Legend has it that, as is the case with Shibuya Hikawa Jinja, this Ebisu Jinja was established sometime in the first or second century A.D. when the legendary Yamato Takeru was on his way from Yamato to what is now northern Honshu to subdue the Emishi. When he had reached what is now the Ebisu area he prayed to six of the Seven Generations of Celestial Kami (神世七代), and enshrined them in a jinja which came to be known as Amatsu Jinja (天津神社) and Dairokuten (第六天).
After leaving Ebisu Yamato Takeru was crossing Tōkyō.Bay when a sudden storm arose and the ship he and his party were in was unable to make any progress. His wife, Ototachibana-hime, volunteered to throw herself into the sea to placate the sea god and end the storm. She did, the storm died down, and Ototachibana bid farewell to this (semi) mortal realm. Passing through what is now Kantō on his way back from the north, Yamato Takeru is said to
(Note: numbers in parentheses after kami names
Kuni-no-tokotachi-mikoto (6) 国常立尊
From Merged Shrines
have lamented Ototachibana by thrice uttering the word “Azuma” (あづま). This is a homophone which can mean both “wife (吾妻)” and “east (東),” and, in this account, the name Kantō (関東) may be derived from the latter. It was after this that the shrine came to be known as Amatsu Jinja and Dairokuten. Its shintai is a hexagonal stone pillar on each surface of which the names of the six kami are inscribed.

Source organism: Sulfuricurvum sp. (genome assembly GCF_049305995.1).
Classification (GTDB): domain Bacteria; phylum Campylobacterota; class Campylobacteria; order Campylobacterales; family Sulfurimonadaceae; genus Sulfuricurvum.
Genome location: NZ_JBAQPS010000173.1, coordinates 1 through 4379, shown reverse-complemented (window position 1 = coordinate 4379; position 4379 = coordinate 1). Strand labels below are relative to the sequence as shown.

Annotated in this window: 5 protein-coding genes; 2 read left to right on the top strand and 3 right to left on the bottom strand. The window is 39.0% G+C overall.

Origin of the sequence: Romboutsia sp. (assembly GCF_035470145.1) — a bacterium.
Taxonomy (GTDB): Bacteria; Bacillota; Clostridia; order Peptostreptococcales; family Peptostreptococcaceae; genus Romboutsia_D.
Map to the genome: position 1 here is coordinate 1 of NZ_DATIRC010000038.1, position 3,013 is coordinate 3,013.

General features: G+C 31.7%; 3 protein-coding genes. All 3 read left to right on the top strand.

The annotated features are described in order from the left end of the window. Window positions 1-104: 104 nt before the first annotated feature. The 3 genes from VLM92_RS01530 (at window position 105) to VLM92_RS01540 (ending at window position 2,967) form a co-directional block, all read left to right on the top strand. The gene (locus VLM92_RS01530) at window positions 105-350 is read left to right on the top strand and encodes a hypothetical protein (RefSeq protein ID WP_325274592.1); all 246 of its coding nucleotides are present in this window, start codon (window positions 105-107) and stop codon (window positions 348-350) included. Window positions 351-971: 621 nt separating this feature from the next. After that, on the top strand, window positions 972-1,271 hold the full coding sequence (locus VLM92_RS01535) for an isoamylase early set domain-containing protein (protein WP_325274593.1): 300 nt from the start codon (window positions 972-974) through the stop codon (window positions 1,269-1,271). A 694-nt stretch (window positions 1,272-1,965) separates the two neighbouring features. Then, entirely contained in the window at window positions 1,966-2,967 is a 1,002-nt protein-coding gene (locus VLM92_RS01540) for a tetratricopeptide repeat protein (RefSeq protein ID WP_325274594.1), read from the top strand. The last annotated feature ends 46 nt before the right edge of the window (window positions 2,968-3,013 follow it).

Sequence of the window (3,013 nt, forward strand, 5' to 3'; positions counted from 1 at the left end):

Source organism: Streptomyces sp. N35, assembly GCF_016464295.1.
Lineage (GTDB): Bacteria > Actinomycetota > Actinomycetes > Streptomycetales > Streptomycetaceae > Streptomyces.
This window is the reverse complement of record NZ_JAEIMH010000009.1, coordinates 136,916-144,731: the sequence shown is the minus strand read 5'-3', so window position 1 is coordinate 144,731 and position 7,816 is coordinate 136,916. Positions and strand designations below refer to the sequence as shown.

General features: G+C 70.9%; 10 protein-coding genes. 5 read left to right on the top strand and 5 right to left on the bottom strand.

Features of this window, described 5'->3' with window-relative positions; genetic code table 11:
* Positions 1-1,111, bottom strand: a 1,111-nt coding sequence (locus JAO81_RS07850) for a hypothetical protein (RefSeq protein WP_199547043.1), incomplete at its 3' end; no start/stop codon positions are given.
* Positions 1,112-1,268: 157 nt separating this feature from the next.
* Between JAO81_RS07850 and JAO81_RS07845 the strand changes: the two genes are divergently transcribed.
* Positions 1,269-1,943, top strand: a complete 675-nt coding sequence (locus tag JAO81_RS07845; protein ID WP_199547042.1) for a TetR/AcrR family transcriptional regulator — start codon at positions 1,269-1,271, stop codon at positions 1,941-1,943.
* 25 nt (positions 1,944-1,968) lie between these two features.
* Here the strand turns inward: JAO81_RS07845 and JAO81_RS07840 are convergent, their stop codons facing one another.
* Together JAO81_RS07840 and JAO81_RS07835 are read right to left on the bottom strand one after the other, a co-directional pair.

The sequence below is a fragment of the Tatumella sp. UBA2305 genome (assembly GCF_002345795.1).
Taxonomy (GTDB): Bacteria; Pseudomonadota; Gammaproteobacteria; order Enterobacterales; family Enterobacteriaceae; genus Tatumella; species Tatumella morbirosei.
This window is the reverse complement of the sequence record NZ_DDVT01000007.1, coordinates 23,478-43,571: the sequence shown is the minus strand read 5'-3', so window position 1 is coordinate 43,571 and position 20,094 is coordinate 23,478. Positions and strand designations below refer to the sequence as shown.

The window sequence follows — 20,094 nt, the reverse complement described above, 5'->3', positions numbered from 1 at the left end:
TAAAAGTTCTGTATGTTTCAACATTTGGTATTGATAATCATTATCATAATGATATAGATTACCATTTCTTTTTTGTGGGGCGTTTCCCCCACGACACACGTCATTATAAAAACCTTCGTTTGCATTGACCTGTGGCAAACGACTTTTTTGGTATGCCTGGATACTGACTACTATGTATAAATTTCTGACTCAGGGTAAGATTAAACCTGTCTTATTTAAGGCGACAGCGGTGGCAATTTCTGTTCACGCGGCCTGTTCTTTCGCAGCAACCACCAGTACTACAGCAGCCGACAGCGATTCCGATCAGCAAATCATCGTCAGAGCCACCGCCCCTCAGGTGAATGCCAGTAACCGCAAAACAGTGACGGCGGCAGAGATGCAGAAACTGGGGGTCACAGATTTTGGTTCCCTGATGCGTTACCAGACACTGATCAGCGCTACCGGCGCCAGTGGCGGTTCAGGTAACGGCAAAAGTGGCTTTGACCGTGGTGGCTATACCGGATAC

In 1954 new planning regulations saw the shrine moved from its location near Ebisu Station to its current site. Along with this the kami of the Nishinomiya Jinja in Hyōgo-ken, Kotoshiro-nushi-mikoto (事代主命), with whom Ebisu is sometimes identified, was enshrined through the kanjō process and the shrine was formally named as Ebisu Jinja.
About two minutes on foot from Ebisu Subway Station, five minutes from the JR station. It is quite a small shrine and its location--it is set in what is essentially an oval-shaped roundabout measuring 27m x 18m--is putting aside the sshrine legend, arguably its most interesting aspect.